Originally appeared on NorthJersey.com on March 27, 2018.
Nearly 1,000 people have applied to the Hackensack Meridian School of Medicine at Seton Hall University, the state’s first new medical school in 50 years, since it began accepting applications last week, school officials reported Monday.
And by the time admissions close on May 15, said Bonita Stanton, the school’s founding dean, officials expect to have several thousand applicants to choose from.
That’s for 55 slots for the school’s first-ever class.
And admissions officers don’t have much time to make their decision: Classes start July 9 at the campus, on the former Hoffman-La Roche property on the border between Clifton and Nutley.
“We always knew that it was going to be tight,” Robert C. Garrett, co-CEO of Hackensack Meridian Health, said of the short time frame.
Financial aid for all
Additionally, the Hackensack Meridian Health board of trustees recently voted to establish a $100 million endowment fund for scholarships to the school, Garrett said.
Garrett said Hackensack’s trustees realized that with so new a school, “It could take some time until philanthropy kicked in.”
The endowment will be used to offset all students’ medical school tuition, which is currently pegged at $65,000 annually, by at least 30 percent — more for those students with greater needs, school officials said.
More than just medical students
Along with opening the School of Medicine, Seton Hall University will relocate its College of Nursing and School of Health and Medical Sciences to the site this spring, said Mary J. Meehan, interim president of Seton Hall.
In addition, medical school students will train in a number of Hackensack Meridian Health’s 16 hospitals, including Hackensack University Medical Center.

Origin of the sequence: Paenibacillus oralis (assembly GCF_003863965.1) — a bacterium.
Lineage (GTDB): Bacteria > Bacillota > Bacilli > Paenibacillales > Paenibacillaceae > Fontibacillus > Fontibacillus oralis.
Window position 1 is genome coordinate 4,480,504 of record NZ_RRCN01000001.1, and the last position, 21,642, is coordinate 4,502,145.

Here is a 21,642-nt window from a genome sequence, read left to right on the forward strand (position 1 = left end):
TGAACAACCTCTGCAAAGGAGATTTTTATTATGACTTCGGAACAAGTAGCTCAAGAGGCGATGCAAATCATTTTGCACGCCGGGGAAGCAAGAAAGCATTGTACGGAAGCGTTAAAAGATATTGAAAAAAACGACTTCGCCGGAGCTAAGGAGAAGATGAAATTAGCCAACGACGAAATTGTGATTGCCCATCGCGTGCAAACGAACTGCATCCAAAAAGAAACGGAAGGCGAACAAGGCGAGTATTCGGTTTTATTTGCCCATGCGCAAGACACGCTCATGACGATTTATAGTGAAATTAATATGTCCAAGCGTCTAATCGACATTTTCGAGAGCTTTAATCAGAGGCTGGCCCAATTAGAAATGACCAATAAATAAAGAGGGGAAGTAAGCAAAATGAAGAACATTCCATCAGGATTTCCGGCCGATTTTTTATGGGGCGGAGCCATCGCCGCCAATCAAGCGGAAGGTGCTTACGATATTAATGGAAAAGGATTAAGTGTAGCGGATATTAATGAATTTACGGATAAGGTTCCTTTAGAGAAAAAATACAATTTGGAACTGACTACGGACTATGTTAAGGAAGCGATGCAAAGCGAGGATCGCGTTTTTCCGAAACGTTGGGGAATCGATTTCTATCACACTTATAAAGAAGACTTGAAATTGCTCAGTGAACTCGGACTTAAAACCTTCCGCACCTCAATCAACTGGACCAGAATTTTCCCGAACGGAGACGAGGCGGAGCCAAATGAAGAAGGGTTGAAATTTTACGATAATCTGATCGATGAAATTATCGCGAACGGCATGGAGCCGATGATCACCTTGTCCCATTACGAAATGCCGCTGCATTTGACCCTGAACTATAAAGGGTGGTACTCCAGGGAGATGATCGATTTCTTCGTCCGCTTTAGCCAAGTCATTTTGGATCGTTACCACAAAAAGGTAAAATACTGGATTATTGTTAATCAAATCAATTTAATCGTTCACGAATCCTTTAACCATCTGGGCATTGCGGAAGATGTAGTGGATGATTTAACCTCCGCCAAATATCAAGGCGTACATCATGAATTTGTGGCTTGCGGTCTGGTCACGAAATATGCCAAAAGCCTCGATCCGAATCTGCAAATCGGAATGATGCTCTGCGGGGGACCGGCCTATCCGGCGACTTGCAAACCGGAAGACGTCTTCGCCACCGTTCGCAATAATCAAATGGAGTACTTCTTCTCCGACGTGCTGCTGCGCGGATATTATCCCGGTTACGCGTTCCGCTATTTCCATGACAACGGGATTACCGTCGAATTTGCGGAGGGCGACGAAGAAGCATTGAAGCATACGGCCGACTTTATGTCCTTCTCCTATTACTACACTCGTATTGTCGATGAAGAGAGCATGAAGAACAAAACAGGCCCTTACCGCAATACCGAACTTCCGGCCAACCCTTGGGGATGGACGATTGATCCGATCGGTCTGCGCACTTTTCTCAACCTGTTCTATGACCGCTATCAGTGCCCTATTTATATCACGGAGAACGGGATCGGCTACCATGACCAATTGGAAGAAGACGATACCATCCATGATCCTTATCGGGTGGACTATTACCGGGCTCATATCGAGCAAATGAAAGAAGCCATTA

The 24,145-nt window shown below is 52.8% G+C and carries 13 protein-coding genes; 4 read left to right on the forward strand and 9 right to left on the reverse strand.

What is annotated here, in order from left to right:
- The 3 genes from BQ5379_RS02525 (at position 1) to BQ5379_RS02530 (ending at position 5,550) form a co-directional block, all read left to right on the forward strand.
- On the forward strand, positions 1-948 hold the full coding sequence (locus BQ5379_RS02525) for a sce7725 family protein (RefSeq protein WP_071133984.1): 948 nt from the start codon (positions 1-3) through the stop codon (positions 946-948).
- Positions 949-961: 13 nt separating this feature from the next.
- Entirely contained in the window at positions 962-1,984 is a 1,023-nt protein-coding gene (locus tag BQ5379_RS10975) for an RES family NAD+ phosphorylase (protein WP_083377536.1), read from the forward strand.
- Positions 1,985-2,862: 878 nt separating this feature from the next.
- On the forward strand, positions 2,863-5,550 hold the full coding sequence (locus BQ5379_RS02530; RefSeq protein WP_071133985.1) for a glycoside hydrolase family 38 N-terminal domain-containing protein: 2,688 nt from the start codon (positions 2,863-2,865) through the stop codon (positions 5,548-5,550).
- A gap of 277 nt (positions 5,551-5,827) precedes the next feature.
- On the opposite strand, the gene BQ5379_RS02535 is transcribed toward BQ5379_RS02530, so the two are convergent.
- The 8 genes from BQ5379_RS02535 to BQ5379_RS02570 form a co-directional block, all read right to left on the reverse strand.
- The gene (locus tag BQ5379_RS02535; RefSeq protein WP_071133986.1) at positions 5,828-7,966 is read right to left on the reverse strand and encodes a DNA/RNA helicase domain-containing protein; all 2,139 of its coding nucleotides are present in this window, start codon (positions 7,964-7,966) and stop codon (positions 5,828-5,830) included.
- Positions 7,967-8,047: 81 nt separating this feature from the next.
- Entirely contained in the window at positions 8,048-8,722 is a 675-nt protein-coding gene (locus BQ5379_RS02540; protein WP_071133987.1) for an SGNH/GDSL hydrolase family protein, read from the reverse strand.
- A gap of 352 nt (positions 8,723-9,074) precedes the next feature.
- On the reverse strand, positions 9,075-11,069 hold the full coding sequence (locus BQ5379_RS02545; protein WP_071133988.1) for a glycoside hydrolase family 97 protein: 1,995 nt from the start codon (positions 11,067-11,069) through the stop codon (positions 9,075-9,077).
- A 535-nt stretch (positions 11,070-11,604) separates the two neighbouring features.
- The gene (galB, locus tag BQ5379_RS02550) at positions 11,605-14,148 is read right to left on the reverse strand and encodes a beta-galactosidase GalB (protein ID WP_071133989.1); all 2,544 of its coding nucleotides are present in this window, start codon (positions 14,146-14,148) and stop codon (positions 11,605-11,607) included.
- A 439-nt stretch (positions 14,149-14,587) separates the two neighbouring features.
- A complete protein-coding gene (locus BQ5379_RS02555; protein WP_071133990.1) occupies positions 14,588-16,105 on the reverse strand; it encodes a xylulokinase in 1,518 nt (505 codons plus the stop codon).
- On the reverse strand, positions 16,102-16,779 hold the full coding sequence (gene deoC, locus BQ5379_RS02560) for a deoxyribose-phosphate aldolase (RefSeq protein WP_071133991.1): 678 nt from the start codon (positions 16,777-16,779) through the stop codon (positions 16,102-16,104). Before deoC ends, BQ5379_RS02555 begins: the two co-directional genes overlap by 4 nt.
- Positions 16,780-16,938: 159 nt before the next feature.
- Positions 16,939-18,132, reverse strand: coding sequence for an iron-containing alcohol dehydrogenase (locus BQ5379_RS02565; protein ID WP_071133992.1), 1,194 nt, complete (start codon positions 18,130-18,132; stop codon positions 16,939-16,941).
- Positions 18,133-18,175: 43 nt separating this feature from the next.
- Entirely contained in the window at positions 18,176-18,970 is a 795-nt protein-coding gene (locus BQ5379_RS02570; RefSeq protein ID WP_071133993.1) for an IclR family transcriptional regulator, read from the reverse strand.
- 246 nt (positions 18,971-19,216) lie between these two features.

Garrett said one major benefit of a new medical school that provides opportunities for residencies is that students who complete their residencies locally tend to stay in the region. This could go a long way to addressing New Jersey’s expected shortage of physicians, he said.
Greater focus on preventive medicine
Prospective physicians will navigate major health care changes that are underway, including the transition to value-based care, in which physicians and hospitals are paid to keep people well, officials said.
This is a shift from fee-for-service medicine, in which providers are paid for each treatment and procedure, officials said.
The strategy is essential to improve outcomes and lower the cost of care as the nation faces an epidemic of diabetes and other chronic disease, which are costly and in many cases preventable, officials said.
Given that the United States spends far more than virtually all nations but lags behind its peers in all major areas of health, including maternal and infant health and life expectancy, this approach aims to eliminate disparities in health outcomes by closely coordinating care and intervening earlier, school officials said.
The new school is also different in that it offers a three-year program, one of only a dozen or so in the nation to take this approach, which can significantly lower the cost of a medical education. Medical students can opt for the more traditional four-year program as well.
For the region, the medical school is the first of several redevelopment phases planned at the 116-acre former Hoffmann-La Roche site. The medical school takes up only about 20 acres of the site.
Officials from both Clifton and Nutley are hoping that the school and accompanying research facilities will drive redevelopment of the site as a science and research hub, which is projected to create hundreds of jobs for the region.
Roche, which began ceasing operations in 2012, provided 8,000 to 10,000 jobs in its heyday.
Not only has the region lost those jobs, but Clifton and Nutley lost almost $15 million in tax ratables — $5 million for Clifton and more than $9 million for Nutley.
Things began to turn around when Prism Capital Partners of Bloomfield bought the site in 2016. Since then, it has been working to reinvent the campus with the moniker ON3, and create a synergy among like-minded businesses geared toward life sciences.